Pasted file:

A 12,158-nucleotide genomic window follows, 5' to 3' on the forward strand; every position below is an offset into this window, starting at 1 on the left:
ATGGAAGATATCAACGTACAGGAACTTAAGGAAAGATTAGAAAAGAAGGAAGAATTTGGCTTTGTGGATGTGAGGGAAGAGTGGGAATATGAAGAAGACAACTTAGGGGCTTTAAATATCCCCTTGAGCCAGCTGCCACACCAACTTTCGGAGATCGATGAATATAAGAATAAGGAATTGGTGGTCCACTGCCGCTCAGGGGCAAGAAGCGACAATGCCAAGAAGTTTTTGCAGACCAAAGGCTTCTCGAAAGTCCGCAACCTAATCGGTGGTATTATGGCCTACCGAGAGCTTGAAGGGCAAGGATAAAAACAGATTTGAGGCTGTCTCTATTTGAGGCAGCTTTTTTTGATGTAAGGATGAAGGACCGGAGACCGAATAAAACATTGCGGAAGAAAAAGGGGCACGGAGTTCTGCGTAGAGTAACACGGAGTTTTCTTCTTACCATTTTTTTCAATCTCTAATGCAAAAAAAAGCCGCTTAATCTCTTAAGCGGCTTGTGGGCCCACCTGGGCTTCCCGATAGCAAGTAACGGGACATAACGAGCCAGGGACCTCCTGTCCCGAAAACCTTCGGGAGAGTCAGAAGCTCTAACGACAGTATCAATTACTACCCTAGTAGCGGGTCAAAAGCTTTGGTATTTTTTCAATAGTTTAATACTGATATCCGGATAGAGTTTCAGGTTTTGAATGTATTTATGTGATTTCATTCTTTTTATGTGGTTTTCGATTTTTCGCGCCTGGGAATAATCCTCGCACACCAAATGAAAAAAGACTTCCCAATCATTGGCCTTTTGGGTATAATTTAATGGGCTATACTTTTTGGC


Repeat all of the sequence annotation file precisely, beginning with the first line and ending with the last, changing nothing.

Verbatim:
A 12,158-nucleotide genomic window follows, 5' to 3' on the forward strand; every position below is an offset into this window, starting at 1 on the left:
ATGGAAGATATCAACGTACAGGAACTTAAGGAAAGATTAGAAAAGAAGGAAGAATTTGGCTTTGTGGATGTGAGGGAAGAGTGGGAATATGAAGAAGACAACTTAGGGGCTTTAAATATCCCCTTGAGCCAGCTGCCACACCAACTTTCGGAGATCGATGAATATAAGAATAAGGAATTGGTGGTCCACTGCCGCTCAGGGGCAAGAAGCGACAATGCCAAGAAGTTTTTGCAGACCAAAGGCTTCTCGAAAGTCCGCAACCTAATCGGTGGTATTATGGCCTACCGAGAGCTTGAAGGGCAAGGATAAAAACAGATTTGAGGCTGTCTCTATTTGAGGCAGCTTTTTTTGATGTAAGGATGAAGGACCGGAGACCGAATAAAACATTGCGGAAGAAAAAGGGGCACGGAGTTCTGCGTAGAGTAACACGGAGTTTTCTTCTTACCATTTTTTTCAATCTCTAATGCAAAAAAAAGCCGCTTAATCTCTTAAGCGGCTTGTGGGCCCACCTGGGCTTCCCGATAGCAAGTAACGGGACATAACGAGCCAGGGACCTCCTGTCCCGAAAACCTTCGGGAGAGTCAGAAGCTCTAACGACAGTATCAATTACTACCCTAGTAGCGGGTCAAAAGCTTTGGTATTTTTTCAATAGTTTAATACTGATATCCGGATAGAGTTTCAGGTTTTGAATGTATTTATGTGATTTCATTCTTTTTATGTGGTTTTCGATTTTTCGCGCCTGGGAATAATCCTCGCACACCAAATGAAAAAAGACTTCCCAATCATTGGCCTTTTGGGTATAATTTAATGGGCTATACTTTTTGGC